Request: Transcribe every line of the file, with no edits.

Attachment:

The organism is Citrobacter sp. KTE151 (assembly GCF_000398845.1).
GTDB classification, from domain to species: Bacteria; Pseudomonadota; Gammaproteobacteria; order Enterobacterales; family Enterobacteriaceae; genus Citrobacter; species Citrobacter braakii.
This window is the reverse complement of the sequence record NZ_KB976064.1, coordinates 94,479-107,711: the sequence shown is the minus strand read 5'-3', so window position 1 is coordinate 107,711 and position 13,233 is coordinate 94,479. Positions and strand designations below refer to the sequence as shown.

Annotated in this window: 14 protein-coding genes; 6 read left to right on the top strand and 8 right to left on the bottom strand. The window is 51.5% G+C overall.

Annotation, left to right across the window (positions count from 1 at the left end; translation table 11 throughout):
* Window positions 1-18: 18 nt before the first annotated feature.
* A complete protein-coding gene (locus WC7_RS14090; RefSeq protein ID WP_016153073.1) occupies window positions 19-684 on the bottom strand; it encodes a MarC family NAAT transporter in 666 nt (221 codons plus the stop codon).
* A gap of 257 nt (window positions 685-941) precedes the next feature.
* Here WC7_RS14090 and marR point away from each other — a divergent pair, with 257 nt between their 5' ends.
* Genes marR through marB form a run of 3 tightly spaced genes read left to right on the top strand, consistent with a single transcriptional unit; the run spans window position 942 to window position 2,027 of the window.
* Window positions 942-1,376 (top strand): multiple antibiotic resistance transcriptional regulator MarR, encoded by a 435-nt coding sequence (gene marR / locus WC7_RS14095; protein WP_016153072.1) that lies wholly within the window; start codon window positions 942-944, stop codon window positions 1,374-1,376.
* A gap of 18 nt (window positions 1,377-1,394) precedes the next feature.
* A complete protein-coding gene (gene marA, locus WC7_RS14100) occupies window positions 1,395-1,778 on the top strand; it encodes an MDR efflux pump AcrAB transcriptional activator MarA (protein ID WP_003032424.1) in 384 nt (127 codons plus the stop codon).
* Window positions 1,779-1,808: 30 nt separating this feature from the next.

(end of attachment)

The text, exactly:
The organism is Citrobacter sp. KTE151 (assembly GCF_000398845.1).
GTDB classification, from domain to species: Bacteria; Pseudomonadota; Gammaproteobacteria; order Enterobacterales; family Enterobacteriaceae; genus Citrobacter; species Citrobacter braakii.
This window is the reverse complement of the sequence record NZ_KB976064.1, coordinates 94,479-107,711: the sequence shown is the minus strand read 5'-3', so window position 1 is coordinate 107,711 and position 13,233 is coordinate 94,479. Positions and strand designations below refer to the sequence as shown.

Annotated in this window: 14 protein-coding genes; 6 read left to right on the top strand and 8 right to left on the bottom strand. The window is 51.5% G+C overall.

Annotation, left to right across the window (positions count from 1 at the left end; translation table 11 throughout):
* Window positions 1-18: 18 nt before the first annotated feature.
* A complete protein-coding gene (locus WC7_RS14090; RefSeq protein ID WP_016153073.1) occupies window positions 19-684 on the bottom strand; it encodes a MarC family NAAT transporter in 666 nt (221 codons plus the stop codon).
* A gap of 257 nt (window positions 685-941) precedes the next feature.
* Here WC7_RS14090 and marR point away from each other — a divergent pair, with 257 nt between their 5' ends.
* Genes marR through marB form a run of 3 tightly spaced genes read left to right on the top strand, consistent with a single transcriptional unit; the run spans window position 942 to window position 2,027 of the window.
* Window positions 942-1,376 (top strand): multiple antibiotic resistance transcriptional regulator MarR, encoded by a 435-nt coding sequence (gene marR / locus WC7_RS14095; protein WP_016153072.1) that lies wholly within the window; start codon window positions 942-944, stop codon window positions 1,374-1,376.
* A gap of 18 nt (window positions 1,377-1,394) precedes the next feature.
* A complete protein-coding gene (gene marA, locus WC7_RS14100) occupies window positions 1,395-1,778 on the top strand; it encodes an MDR efflux pump AcrAB transcriptional activator MarA (protein ID WP_003032424.1) in 384 nt (127 codons plus the stop codon).
* Window positions 1,779-1,808: 30 nt separating this feature from the next.